1. Bedard isn’t going anywhere until maybe next off-season. Otherwise he wouldn’t be on the DL . And as many have pointed out the Mariner management is trying to salvage what they can out of this, Bonehead Bavasi trade, and the only way to do that would be to let Bedard get 100% healthy and pitch the remainder of this awful season.
2. I believe Vidro will be gone soon. Mariner management is still hoping they can get something out of him rather than unceremoniously dumping him like Sexson. When Vidro will be dumped is the only question. His departure will probably be before the July 31 Trading deadline whether they get something for him or not.
3. As I have stated at least 3 times before the Mariner bench is not the reason for this woeful season, Bloomquist, Burke & Cairo are not supposed to be everyday players and have performed ok when they have played. The reason they have played so much is simply a symptom of very poor play by the 8 starting position players. Why get rid of them now? The team will still need bench players and no one wants to pay $10-million a year to players like Johjima & Vidro to sit on the Bench. Some will say in response to this: We are going to pay them anyway”. Well sure! But, do you really want to watch them on the field anymore even if it is as only a bench player?
4. The Mariner Front office (Lincoln & Armstrong) won’t change until the team is acquired by another entity. The current Japanese ownership would “Lose Face” if done in any other way.
5. Finally, Player manager & coaches. Ask yourself what you would do if you were in this situation? I’m positive you would be desperately trying various things, as Riggleman is doing, to turn this season around both for the present and for the future. Yes! We can all disagree with his approach but until we were given this responsibility we will never know whether our strategies would be any better or not. I say because this season is irreparably in the Toilet anyway we give Riggleman a chance to see if he can turn it around before season’s end. If not there is plenty of time to bring a new manager in during the off-season.
The overall point is that no matter how much we debate these issues and become frustrated we are going to have to be even more patient and ride this dying or dead horse to the finish line (end of an awful season) whether we like it or not!!!! The only other option is to stop being a “Mariner Fan” and throw in the towel.

Posted by Yamauchi

10:47 AM, Jul 18, 2008

Give it up. Ain't gonna happen....

Posted by Novice

10:47 AM, Jul 18, 2008

Big sigh of relief from myself, it seems as if all the Bloomquist trade rumors have died down. What a devestating blow that would be anyway, mine as well trade felix and morrow too. Geoff, 2 questions. First, do you think Willie can help spark this team to a 500 record in the second half? Secondly, is there a reasonably good chance that the M's decide to make him the everyday CF for the rest of the season and years to come?

Posted by Mrs. X

10:49 AM, Jul 18, 2008

Not my Ichi!!!!

Posted by Wolfie

10:52 AM, Jul 18, 2008

Interesting spin, Geoff. I'm wondering why Ichiro is so opposed to going to CF since the position fits him like a glove.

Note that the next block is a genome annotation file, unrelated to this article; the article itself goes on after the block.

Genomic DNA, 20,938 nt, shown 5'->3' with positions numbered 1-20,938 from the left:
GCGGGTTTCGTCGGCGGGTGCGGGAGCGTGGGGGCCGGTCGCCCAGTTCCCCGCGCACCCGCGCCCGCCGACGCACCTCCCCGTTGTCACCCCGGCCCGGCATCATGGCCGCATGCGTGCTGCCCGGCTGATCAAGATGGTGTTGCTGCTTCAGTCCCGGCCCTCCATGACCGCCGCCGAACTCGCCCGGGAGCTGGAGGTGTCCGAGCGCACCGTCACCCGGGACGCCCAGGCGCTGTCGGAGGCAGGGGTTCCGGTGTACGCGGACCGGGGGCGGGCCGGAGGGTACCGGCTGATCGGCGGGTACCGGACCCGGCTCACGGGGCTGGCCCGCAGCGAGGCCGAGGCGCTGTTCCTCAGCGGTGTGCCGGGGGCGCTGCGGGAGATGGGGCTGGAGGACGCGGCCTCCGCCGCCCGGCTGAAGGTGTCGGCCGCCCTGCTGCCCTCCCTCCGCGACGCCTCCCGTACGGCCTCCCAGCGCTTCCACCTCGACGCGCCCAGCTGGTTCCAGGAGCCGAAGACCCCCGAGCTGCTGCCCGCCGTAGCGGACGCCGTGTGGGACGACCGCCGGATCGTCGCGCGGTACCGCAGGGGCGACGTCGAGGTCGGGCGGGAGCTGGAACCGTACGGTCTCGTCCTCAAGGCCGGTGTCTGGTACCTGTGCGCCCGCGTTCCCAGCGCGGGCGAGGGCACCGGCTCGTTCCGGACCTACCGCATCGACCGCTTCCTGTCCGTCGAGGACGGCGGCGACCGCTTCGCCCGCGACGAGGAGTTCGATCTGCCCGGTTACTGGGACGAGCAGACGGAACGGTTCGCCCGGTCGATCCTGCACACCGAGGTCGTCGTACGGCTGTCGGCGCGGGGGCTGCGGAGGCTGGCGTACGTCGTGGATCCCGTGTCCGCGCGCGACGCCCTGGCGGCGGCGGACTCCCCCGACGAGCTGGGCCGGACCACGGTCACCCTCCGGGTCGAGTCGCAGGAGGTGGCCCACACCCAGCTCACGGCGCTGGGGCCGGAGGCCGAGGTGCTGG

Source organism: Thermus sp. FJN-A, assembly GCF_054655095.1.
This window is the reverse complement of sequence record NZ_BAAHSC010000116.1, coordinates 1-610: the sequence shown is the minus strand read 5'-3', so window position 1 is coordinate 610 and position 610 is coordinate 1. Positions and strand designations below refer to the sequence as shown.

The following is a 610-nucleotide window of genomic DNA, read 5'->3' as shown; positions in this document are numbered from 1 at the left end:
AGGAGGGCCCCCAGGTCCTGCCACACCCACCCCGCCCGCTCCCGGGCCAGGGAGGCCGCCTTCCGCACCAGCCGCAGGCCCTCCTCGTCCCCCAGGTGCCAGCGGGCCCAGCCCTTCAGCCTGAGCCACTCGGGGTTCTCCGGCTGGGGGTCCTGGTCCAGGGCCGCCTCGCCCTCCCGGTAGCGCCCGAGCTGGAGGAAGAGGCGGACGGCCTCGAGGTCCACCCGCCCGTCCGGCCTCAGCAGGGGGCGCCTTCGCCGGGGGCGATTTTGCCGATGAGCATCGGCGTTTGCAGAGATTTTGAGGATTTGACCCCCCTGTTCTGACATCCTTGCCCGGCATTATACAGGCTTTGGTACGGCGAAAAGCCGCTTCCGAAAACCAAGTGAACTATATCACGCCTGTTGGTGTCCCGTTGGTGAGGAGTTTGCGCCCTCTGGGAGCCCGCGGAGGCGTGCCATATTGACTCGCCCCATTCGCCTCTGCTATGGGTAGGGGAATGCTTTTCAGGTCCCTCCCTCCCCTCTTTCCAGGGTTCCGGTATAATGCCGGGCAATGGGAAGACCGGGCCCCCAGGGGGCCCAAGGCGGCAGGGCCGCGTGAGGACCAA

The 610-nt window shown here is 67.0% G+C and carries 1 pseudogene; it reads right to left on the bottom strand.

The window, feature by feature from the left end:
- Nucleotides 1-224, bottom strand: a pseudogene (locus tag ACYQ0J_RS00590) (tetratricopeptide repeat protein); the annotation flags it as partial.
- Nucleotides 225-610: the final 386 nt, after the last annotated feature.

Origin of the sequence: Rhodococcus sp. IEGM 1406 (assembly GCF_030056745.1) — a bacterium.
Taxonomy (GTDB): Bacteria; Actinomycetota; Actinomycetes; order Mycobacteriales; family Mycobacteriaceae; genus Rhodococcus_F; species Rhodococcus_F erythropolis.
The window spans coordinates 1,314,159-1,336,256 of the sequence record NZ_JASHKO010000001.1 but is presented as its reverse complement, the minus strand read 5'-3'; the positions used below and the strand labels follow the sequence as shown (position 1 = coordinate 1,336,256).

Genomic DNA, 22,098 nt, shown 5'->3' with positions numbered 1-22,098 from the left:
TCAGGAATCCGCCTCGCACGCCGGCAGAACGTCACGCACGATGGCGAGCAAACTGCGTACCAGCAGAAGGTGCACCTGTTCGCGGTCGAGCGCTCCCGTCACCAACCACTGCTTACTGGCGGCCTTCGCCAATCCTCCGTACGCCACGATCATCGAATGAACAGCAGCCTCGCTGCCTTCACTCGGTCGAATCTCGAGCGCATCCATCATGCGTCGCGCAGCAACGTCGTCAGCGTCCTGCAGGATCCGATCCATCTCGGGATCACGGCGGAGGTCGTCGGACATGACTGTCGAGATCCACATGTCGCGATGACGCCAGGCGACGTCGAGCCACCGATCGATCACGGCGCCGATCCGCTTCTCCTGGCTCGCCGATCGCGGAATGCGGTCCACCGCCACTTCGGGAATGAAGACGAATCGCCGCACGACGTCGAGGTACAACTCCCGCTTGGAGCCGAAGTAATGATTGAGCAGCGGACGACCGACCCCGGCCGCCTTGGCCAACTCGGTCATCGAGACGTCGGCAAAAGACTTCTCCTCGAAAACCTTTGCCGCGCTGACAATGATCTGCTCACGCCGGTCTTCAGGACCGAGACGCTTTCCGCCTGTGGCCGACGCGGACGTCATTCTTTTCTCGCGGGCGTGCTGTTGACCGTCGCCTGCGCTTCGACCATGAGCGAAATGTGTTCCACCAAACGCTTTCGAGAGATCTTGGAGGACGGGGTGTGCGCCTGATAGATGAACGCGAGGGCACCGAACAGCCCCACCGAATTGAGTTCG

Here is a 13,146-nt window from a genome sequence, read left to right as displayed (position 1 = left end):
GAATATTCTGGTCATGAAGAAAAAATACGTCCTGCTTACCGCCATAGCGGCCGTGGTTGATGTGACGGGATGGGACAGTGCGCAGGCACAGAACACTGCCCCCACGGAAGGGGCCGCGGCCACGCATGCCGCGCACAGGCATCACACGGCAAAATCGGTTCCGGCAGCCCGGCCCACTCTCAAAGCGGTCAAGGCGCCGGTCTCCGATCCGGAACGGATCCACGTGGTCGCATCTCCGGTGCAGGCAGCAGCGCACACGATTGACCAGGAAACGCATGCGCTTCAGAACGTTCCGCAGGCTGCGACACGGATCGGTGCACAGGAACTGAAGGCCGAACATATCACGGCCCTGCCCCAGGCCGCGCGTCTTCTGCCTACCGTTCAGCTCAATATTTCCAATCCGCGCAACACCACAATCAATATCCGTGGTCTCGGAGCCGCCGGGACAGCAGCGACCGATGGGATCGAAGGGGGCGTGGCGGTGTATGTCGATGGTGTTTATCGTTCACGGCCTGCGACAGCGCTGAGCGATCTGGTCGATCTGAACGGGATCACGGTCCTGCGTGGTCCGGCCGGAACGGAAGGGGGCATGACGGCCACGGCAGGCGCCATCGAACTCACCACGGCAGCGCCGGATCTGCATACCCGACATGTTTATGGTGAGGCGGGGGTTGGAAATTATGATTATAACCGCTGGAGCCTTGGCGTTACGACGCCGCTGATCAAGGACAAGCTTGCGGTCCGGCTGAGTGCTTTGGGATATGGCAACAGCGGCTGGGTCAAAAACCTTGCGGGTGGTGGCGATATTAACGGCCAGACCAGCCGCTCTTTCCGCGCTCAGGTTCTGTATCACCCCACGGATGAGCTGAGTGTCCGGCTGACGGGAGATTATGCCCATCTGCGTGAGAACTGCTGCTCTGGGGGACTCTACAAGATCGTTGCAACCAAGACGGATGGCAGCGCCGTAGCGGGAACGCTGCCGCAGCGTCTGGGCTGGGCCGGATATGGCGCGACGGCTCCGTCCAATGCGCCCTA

Regardless, just for once in the last few years I'd like to have the opposing pitcher look at an M's hitter and go, 'Oh I gotta face HIM!' instead of going, 'lolwut...they're letting HIM hit?' as they do now. Obviously pitching wins championships, but I'd take just a fraction of the power we had when Edgar/Junior/Buhner patrolled the kingdome, however they have to get it, be it DH, RF, 1B, or even letting Felix hit every day when he's not pitching (I kid, I kid). Too much inconsistant and/or nonexistant 'power' hitting over the past few years has made this team not only unproductive, but dreadfully boring to watch. At least when the Rangers had all the offense in the world but were still losing games, they were a helluva lot of fun to watch!

Posted by Simon

10:52 AM, Jul 18, 2008


I agree that Ichiro is more valuable is center than in right, but he really seems to prefer to be in right. Given his defense (very good, but not outstanding) and his base stealing abilities (outstanding), I would argue that he is still a highly valuable player for the team, although obviously less so when hitting .300 with 3 HRs than hitting .330+ with 8-10 HRs.

Now really might be the time to try to trade both Yuni and Lopez. It makes me sad to say that, since both seem like stand-up guys and good for the team. However, since they first appeared amidst much fanfare as the solution for the middle infied for years to come, both have regressed. Lopez still hits for average, but his defense is shot. Now is probably the best time to get maximum trade value. Yuni is not even hitting that well, and his defense has also suffered. Given the Ms predilection for pitch-to-contact pitchers, they really need to shore up the infield.

Posted by Simon

10:53 AM, Jul 18, 2008


I agree that Ichiro is more valuable is center than in right, but he really seems to prefer to be in right. Given his defense (very good, but not outstanding) and his base stealing abilities (outstanding), I would argue that he is still a highly valuable player for the team, although obviously less so when hitting .300 with 3 HRs than hitting .330+ with 8-10 HRs.